From the HBD Archive
From: (Eric Pepke)
Subject: "Brewing Beers Like Those You Buy"
Date: 1990-05-20 17:08:05 GMT

John Polstra writes:

> The problem is that it is an English book, and the recipes call for all
> sorts of strange ingredients that just aren't readily available here in
> the USA. (E.g., invert sugar, barley syrup, brewers caramel, demerara
> sugar, black treacle ...) Also, many of the recipes call for "brown
> sugar", which is not the same here as it is in England.

It's not as bad as all that! One of Dave Line's other books, _Beer Kits
and Brewing_, explains the ingredients somewhat better. Quotes are in
quotes; my comments aren't.

"Invert sugar (sometimes labelled CORN SUGAR or DEXTROSE) can be regarded
as regarded as the standard brewing sugar. Ready made invert comes in the
form of a crystalline mass containing approximately 10 per cent water."

Dextrose is readily available, usually in the amorphous form as a
powder. So, multiply by 0.9 and use powdered dextrose.

"Malt extract is manufactured, as we know, from _malted_ barley grains.
Barley syrup on the other hand is made from _raw_ barley chemically dosed
to change its natural starch store into fermentable extract...The flavour
it imparts in beer is not so strong as malt based syrups, as the latter
tends to possess a characteristic tang of over maltiness."

Considering that even the lightest English malt extracts tend to be a bit
on the malty side, a very light Holland extract makes qute a good
substitute for barley syrup.

"Sold as BREWERS CARAMEL or BEER COLOURING it does what the latter
suggests. Basically it is just a concentrated solution of burnt sugar and
will be used in recipes from the darkest stout to even the most delicate of

I guess one could make caramel, but the question is what the proportions
would be. However, if it can be used in the most delicate of lagers, it
must not have an appreciable effect on the flavor, only on the color.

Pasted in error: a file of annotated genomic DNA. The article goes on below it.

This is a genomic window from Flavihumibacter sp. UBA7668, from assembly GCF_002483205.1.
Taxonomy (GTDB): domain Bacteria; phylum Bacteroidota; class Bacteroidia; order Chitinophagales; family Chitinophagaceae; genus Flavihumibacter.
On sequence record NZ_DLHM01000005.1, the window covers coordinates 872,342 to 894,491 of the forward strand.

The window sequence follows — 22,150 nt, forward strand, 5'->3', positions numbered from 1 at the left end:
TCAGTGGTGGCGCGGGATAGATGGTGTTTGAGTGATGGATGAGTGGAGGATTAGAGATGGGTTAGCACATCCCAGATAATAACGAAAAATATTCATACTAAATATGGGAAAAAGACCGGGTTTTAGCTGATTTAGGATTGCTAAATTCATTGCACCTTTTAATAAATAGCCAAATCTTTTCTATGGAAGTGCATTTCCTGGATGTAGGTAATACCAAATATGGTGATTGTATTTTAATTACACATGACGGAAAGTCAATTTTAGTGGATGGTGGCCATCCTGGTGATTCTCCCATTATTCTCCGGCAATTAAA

Leave it out and close your eyes when you drink.

Demerara sugar should be available in any food co-op or "health" food store.
It's even sometimes sold in ordinary grocery stores. Ask for "raw" sugar.

Black treacle is molasses. The variety in flavor between readily available
American molasses is greater than the flavor difference between an
"average" American molasses and an "average" English black treacle. I have
found that the molasses which comes out of the five gallon drum at my local
food co-op is a very good match. This is of no use to anybody else, who
will have to experiment. The same can be said for brown sugar.

Flaked maize is corn flakes. The kind with the stupid pictures of people
on the front works fine. Flaked rice is also easily available. Flaked
barley should be carried by any reasonably well equipped brew store.
Torrefied wheat is puffed wheat. Torrefied rice is the stuff with the ads of
the three annoying little men jumping around making noise. Torrefied barley
is also available.

Glucose chips are a bit hard to find, but you can find powdered amorphous
glucose fairly easily. Again, multiply by 0.9. Finally, remember that
when Dave Line say 5 gallons, he means 5 of his gallons, not 5 of yours.
If you use 5 of yours, the difference between your O.G. and 1.0 will be
about 20% too high.

So, converting is not much of a problem. I have had as good or better
results with Dave Line's recipes than with most American recipes. As
always, beer recipes only give you a place to start, and you still need
copious common sense and skill and a little bit of experimentation if you
are shooting for a first-class beer.

The major problem I have with the book is that it says "brewer's yeast" or
"lager yeast." Of course, the characteristics of the yeast have a lot to
do with the result. It would be nice to know what kind of attenuative
characteristics are required by each recipe. On the other hand, when you
ask restaurants for recipes they will usually leave out one secret
ingredient. Perhaps the characteristics of the yeast are what
breweries do not give out.

Eric Pepke INTERNET:
Supercomputer Computations Research Institute MFENET: pepke@fsu
Florida State University SPAN: scri::pepke
Tallahassee, FL 32306-4052 BITNET: pepke@fsu

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